• Swipe down from the top of your screen to access the notification panel. Look for the Wi-Fi icon. If the icon is grayed out or empty, it indicates that you’re not connected to a Wi-Fi network. If the icon is blue or green, you’re connected to a Wi-Fi network, but the signal strength may vary.
  2. Verify Wi-Fi Network Name:
    • Tap on the Wi-Fi icon to view the list of available Wi-Fi networks. Ensure that you’re connected to the correct Wi-Fi network. If you’re connected to a public Wi-Fi network, make sure you’ve accepted the terms and conditions of usage.
  3. Check Signal Strength:
    • Next to the Wi-Fi network name, you’ll see a signal strength indicator. The more bars displayed, the stronger the Wi-Fi signal. A weak signal can lead to poor call quality or dropped calls during Wi-Fi calling.
  4. Verify Internet Connectivity:
    • Open a web browser and try loading a website. If the website fails to load, it suggests that there may be an issue with your Wi-Fi connection or your internet service provider (ISP).
  5. Restart Your Router:
    • If you suspect an issue with your router, try restarting it. Unplug the router from the power outlet, wait for a minute, and then plug it back in. Once the router restarts, wait for a few minutes for it to fully initialize.
  6. Contact Your ISP:
    • If none of the above steps resolve the Wi-Fi connectivity issues, it’s time to contact your ISP. They can help you troubleshoot the problem and determine if there’s an outage in your area or if there’s a problem with your modem or router.

Method-2. Check the Wi-Fi Calling Feature is Enabled or Not

Verifying Wi-Fi calling on your Android device involves checking if the feature is enabled and if your phone is connected to a compatible Wi-Fi network.


To check if Wi-Fi calling is enabled:

  • Open the Settings app.
  • Search for “Wi-Fi Calling.
  • Tap the first result to open the Wi-Fi Calling settings.
  • Check if the Wi-Fi Calling toggle is turned on.

If Wi-Fi calling is not available on your phone or plan, you will not see the Wi-Fi Calling option in your settings. You can check your phone’s specs or contact your mobile provider to confirm availability.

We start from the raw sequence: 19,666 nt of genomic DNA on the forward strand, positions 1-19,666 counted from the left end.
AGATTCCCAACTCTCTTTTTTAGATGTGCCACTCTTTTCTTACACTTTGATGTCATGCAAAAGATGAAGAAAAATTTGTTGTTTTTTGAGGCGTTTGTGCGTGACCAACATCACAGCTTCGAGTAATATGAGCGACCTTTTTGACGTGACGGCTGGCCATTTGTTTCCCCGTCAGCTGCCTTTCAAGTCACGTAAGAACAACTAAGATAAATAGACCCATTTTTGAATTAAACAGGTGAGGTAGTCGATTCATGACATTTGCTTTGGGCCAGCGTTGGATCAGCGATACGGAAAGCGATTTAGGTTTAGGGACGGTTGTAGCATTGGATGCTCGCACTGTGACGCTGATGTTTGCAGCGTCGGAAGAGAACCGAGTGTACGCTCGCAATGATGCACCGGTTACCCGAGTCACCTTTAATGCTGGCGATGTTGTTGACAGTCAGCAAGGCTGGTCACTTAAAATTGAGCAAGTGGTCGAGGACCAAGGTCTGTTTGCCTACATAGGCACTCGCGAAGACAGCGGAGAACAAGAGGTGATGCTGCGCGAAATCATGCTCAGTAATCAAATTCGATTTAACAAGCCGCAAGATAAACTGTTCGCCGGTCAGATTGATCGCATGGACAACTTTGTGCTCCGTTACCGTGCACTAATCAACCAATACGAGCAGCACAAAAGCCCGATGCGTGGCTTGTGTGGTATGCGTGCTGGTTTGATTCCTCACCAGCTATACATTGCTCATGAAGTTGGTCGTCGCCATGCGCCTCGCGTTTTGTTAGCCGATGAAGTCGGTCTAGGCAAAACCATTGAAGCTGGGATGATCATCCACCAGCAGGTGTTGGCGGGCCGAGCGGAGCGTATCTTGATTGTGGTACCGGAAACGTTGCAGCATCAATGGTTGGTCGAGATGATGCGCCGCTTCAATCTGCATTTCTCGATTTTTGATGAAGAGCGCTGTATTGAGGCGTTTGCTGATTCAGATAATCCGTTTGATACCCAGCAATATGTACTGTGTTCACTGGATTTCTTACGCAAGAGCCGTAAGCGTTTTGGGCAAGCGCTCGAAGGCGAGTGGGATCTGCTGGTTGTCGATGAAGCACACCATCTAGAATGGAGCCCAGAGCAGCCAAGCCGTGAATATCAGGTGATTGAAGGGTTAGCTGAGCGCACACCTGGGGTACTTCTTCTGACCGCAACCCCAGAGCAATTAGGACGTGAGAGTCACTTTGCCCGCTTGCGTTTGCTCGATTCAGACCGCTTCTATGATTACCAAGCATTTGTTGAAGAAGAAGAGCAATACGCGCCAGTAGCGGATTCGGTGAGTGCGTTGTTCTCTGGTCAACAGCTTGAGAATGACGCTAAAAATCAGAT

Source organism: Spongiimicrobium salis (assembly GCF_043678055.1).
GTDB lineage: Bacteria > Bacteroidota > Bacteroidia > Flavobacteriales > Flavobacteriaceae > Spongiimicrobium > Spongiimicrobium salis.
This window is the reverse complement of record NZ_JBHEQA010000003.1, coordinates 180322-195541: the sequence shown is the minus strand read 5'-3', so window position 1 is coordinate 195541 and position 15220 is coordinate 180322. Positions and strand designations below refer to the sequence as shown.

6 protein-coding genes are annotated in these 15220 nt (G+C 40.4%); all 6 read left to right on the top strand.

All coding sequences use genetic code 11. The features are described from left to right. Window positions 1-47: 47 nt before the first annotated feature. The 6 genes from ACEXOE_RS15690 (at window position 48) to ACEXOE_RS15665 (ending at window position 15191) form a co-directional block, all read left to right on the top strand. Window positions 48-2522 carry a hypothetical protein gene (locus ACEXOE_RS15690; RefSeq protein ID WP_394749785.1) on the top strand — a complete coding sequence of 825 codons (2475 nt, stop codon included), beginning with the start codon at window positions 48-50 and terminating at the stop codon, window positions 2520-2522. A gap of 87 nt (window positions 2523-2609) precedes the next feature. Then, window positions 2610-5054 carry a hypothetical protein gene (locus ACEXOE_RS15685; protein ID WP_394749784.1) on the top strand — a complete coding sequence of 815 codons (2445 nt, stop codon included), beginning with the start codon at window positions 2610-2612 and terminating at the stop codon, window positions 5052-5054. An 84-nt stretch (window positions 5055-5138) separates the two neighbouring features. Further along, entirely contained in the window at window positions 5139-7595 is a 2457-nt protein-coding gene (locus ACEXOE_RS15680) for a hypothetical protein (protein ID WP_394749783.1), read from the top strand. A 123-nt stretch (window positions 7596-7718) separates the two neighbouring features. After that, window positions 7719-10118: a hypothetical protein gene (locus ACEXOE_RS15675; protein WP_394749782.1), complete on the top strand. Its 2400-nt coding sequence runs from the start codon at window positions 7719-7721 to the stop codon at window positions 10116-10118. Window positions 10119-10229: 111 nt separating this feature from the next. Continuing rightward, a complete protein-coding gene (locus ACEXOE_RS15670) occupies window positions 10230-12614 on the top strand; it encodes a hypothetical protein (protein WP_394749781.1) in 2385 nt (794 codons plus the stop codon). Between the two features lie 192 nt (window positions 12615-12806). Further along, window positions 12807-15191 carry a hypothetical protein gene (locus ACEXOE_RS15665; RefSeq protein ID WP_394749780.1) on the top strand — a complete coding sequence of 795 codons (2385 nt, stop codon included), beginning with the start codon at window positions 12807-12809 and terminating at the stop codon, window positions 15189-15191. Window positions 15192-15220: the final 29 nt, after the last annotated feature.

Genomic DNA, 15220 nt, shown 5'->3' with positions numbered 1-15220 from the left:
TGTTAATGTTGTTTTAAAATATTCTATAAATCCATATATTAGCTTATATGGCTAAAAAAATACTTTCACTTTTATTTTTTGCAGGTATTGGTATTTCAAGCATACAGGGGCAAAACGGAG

Method-3. Update the System Software

In case of missing or disabled features, check for software updates. Outdated software might cause temporary feature disablement. Updating the software can fix issues and upgrade features.

To check for updates:

  1. Open the Settings app.
  2. Tap About Phone or System.
  3. Tap Updates or System Update.
  4. Tap Check for Updates.
  5. Download and install the available update.
  6. Check Wi-Fi Calling settings after the update.

Method-4. Restart Your Device & Router

If Wi-Fi calling is not working, try restarting your phone and router. Restarting your phone can clear temporary junk files and refresh apps, while restarting your router can refresh the signal.

To restart your phone:

  1. Hold the power button.
  2. Tap Restart.

To restart your router:

  1. Unplug the router from the power outlet.
  2. Wait 30 seconds.
  3. Plug the router back in.

Method-5. Resetting Network Setting to Default

If all other steps fail, reset your phone’s network settings. This will erase all wireless preferences, including saved Wi-Fi networks, Bluetooth pairings, and VPN settings.

To reset network settings:

  1. Open Settings.
  2. Tap System.
  3. Tap Reset options.
  4. Tap Reset Wi-Fi, mobile & Bluetooth.
  5. Tap Reset Settings to confirm.

After the reset, reconnect to your Wi-Fi network and check Wi-Fi calling settings.

If the issue persists, contact your wireless provider or visit a mobile retailer for assistance.


Q. How do I force my Android to use Wi-Fi calling?

You cannot force your Android to use Wi-Fi calling if it is not supported by your carrier or if you are not connected to a Wi-Fi network. However, you can enable Wi-Fi calling in your phone’s settings if it is supported by your carrier.

Q. Why Wi-Fi is not working in my phone?

Wi-Fi may not be working in your phone for a variety of reasons, including:
1. You are not in range of a Wi-Fi network.
2. There is a problem with your Wi-Fi network.
3. There is a problem with your phone’s Wi-Fi adapter.

5/5 - (1 vote)
Leave a Reply

Your email address will not be published. Required fields are marked *

Related Posts